A decade in banking Ewing sarcoma: A report from the Children's Oncology Group

Academic Article

Abstract

  • Outcomes for patients with metastatic and recurrent Ewing sarcoma remain poor and a better understanding of the biology of this malignancy is critical to the development of prognostic biomarkers and novel therapies. Therefore, the Children's Oncology Group (COG) has created tissue banking protocols designed to collect high quality, clinically annotated, tumor specimens that can be distributed to researchers to perform basic science and correlative investigation. Data from the COG Ewing sarcoma tissue banking protocols AEWS02B1 and its successor study AEWS07B1 were reviewed in this study. Six-hundred and thirty five patients were enrolled on AEWS02B1 and 396 patients have had tissue submitted to AEWS07B1. The average age of participation was 13.2 years. About 86% were less than 19 years old and only 6% were greater than 21 years of age at diagnosis. When compared to SEER data, approximately 18% of all cases and only 8% of all patients >20 years old diagnosed with Ewing sarcoma annually in the United States have had tumor banked. The majority of participants submitted formalin fixed, paraffin embedded, primary tumor and blood samples. In total, fresh frozen tissue was submitted for only 29% of cases. Only seven metastatic tumor samples have been collected. Although the COG has been successful in collecting tumor samples from patients newly diagnosed with Ewing sarcoma, fresh frozen tumor specimens from primary and metastatic disease are critically needed, especially from young adult patients, in order to conduct high quality basic science and translational research investigation with a goal of developing better treatments. © 2013 Borinstein, Beeler, Block, Gorlick, Grohar, Jedlicka, Krailo, Morris, Phillips, Siegal, Lawlor, Lessnick and COG Ewing Sarcoma Biology Committee.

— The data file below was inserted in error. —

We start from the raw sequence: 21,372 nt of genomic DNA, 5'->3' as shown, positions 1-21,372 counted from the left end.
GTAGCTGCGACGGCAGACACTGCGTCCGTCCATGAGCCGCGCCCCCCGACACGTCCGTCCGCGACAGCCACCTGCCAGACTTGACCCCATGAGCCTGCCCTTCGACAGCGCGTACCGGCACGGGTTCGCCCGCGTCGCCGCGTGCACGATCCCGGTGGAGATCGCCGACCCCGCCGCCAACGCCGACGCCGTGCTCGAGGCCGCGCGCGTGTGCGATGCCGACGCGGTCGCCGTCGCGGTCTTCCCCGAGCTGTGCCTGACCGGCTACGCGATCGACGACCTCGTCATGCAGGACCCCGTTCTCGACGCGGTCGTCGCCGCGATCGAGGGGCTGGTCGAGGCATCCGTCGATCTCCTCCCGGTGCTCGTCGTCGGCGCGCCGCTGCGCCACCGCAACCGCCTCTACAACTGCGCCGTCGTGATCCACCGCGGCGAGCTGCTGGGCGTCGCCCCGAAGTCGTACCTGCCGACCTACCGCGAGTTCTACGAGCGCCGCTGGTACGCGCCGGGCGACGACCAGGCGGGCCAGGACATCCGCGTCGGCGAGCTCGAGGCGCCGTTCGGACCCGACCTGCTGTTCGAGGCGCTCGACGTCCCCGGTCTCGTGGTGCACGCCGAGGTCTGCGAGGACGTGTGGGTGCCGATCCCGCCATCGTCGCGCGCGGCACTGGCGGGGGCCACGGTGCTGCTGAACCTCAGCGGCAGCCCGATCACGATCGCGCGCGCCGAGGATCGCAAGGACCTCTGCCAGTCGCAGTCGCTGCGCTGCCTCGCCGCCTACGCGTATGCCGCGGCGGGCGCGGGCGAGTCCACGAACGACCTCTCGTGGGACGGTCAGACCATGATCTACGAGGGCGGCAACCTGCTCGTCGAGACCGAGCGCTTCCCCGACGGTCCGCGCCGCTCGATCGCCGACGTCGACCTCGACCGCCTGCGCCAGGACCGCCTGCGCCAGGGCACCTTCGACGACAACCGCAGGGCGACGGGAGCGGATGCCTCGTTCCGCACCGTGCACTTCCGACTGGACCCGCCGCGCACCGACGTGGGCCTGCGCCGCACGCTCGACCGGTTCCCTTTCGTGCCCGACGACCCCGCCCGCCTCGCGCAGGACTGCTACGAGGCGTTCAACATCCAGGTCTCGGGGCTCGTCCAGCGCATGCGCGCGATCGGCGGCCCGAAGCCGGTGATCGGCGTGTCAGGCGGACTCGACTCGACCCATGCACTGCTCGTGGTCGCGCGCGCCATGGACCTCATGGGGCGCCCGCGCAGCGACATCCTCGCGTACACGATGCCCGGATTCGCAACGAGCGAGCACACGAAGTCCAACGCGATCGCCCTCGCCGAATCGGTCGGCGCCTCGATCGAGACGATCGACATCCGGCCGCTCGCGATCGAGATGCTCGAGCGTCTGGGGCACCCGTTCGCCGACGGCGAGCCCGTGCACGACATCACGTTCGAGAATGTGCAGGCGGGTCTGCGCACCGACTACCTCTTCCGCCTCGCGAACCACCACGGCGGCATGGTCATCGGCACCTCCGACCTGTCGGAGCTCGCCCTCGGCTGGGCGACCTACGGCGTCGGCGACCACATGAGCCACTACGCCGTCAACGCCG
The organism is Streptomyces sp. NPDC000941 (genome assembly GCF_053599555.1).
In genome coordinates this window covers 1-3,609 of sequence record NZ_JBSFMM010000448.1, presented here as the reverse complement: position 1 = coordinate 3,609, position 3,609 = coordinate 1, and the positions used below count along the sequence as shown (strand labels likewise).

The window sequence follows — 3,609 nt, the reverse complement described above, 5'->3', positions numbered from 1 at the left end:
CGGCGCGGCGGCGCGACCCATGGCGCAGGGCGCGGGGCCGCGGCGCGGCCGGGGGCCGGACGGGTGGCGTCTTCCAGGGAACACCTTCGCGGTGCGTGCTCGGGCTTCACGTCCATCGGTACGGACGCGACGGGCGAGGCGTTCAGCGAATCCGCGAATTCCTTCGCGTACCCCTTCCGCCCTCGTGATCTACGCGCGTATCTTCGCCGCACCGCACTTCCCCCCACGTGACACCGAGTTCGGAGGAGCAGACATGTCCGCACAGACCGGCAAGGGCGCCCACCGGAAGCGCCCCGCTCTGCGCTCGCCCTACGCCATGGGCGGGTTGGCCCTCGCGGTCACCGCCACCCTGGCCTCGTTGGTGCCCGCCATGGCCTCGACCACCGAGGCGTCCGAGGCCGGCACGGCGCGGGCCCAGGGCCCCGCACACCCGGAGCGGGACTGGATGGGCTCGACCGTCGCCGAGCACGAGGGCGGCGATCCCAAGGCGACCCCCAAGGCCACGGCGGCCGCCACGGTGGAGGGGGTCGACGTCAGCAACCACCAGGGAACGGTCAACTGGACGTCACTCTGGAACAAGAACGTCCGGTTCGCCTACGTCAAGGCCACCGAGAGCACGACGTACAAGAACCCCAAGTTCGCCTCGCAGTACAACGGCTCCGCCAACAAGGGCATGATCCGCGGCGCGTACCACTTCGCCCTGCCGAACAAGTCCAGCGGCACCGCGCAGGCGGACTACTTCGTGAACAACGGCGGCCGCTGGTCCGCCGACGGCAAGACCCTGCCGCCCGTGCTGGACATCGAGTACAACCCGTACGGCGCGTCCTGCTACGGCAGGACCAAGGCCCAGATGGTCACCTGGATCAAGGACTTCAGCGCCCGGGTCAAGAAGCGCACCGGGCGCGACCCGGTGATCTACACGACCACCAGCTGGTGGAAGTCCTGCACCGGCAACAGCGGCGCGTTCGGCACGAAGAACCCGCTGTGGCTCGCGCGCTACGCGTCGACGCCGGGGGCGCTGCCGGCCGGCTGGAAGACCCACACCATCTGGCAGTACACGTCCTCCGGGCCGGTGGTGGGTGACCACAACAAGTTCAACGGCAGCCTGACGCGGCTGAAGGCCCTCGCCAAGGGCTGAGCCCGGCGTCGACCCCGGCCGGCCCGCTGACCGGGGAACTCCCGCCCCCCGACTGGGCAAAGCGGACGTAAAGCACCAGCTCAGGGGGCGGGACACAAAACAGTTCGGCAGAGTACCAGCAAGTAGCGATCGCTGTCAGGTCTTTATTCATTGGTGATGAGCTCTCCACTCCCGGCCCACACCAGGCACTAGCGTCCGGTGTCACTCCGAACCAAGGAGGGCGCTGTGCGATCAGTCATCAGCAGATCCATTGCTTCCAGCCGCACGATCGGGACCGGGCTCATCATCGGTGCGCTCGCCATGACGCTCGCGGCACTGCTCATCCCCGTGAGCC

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    Author List

  • Borinstein SC; Beeler N; Block JJ; Gorlick R; Grohar P; Jedlicka P; Krailo M; Morris C; Phillips S; Siegal GP
  • Volume

  • 3 MAR